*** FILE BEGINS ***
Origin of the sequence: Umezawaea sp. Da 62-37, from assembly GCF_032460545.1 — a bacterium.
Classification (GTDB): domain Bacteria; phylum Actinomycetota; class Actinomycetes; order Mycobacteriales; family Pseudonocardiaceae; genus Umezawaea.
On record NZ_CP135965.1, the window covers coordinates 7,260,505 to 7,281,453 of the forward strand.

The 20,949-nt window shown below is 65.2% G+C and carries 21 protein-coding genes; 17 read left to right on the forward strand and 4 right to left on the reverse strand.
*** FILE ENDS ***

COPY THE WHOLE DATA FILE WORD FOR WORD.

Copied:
Origin of the sequence: Umezawaea sp. Da 62-37, from assembly GCF_032460545.1 — a bacterium.
Classification (GTDB): domain Bacteria; phylum Actinomycetota; class Actinomycetes; order Mycobacteriales; family Pseudonocardiaceae; genus Umezawaea.
On record NZ_CP135965.1, the window covers coordinates 7,260,505 to 7,281,453 of the forward strand.

The 20,949-nt window shown below is 65.2% G+C and carries 21 protein-coding genes; 17 read left to right on the forward strand and 4 right to left on the reverse strand.